Tuesday, June 22, 2010

River find. Northern Elephant Seal in Richmond, BC.

A neighbour found a large piece of bone on the bank of the Fraser River in Richmond, BC. He facetiously called it "a dinosaur bone."

My first thought was sea lion, but I wasn't sure: California or Steller? The thing is pretty darn big. Steller?

It's mostly the cranium with remnants of zygomatic arch (cheek bones). Something didn't fit. A sea lion skull this big would have to be male, and should have well-developed sagittal crest (ridge down the middle of the cranium). No such feature here.

Hmmmm. It sure is big.

Northern Elephant Seal? They are not common in British Columbian inner waters, although increasingly they have been showing up, even breeding at the south end of Vancouver Island. I can't find a Richmond Record. The locality of the find was a few miles upstream from the mouth of the Fraser River, approximately 49 06 38 N 123 08 36W.

It seems to fit. The sheet of paper here shows an image of the skull of a male. The skull remnant perched next to it seems to match the portion posterior to the black line I drew. The image came from a commercial bone site.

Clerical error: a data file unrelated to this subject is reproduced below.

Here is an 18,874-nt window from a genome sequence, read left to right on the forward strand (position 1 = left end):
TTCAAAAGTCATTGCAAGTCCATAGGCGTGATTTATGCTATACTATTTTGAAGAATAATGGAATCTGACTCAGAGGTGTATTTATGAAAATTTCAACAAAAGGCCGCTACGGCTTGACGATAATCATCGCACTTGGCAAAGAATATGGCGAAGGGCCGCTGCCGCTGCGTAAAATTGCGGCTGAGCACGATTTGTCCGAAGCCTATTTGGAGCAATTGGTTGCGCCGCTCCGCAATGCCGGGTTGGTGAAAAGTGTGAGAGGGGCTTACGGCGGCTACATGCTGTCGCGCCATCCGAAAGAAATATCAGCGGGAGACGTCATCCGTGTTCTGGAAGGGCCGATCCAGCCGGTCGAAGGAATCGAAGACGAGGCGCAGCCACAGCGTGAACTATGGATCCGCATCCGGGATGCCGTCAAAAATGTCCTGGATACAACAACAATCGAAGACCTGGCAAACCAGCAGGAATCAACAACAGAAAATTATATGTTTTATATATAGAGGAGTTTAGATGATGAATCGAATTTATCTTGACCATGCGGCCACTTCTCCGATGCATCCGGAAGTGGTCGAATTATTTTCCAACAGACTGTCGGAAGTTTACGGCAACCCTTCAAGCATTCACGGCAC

I've sent images to a marine mammal expert to get a proper identification.

In any case, neat.

Update: Marine mammal paleontologist Robert Boessenecker, consulted on my behalf by paleontologist and blogger Neil Kelley, identified the skull as "definitely 100% Mirounga."

Mirounga
is the genus for elephant seal.

Thank you to those who helped with this.

5 comments:

Neil said...

Happy to help, even second-hand.

I wanted to plug said expert, Robert Boessenecker's, blog:

Coastal Paleontologist, a treasure trove for interesting bits and pieces of marine mammals.

Victoria said...

Wow, that is a neat find! What is your neighbour going to do with it?

Hugh said...

Victoria,

I dunno. I think he is open to depositing it at UBC or elsewhere.

Karen said...

Way to go! What a thrilling find and ID. Wacky that they have been that far up-river without anyone knowing. You'd think the stench of a decaying one would have attracted attention at some point...

lowbrowrods said...

Bobby Boesseneker is incredible - my go-to guy for any questions marine-mammal related. I've been collecting oligocene fossils of marine fauna at several sites on Van Isle and Bobby has been an invaluable resource. The guy's incredible (and his blog's well worth a regular read)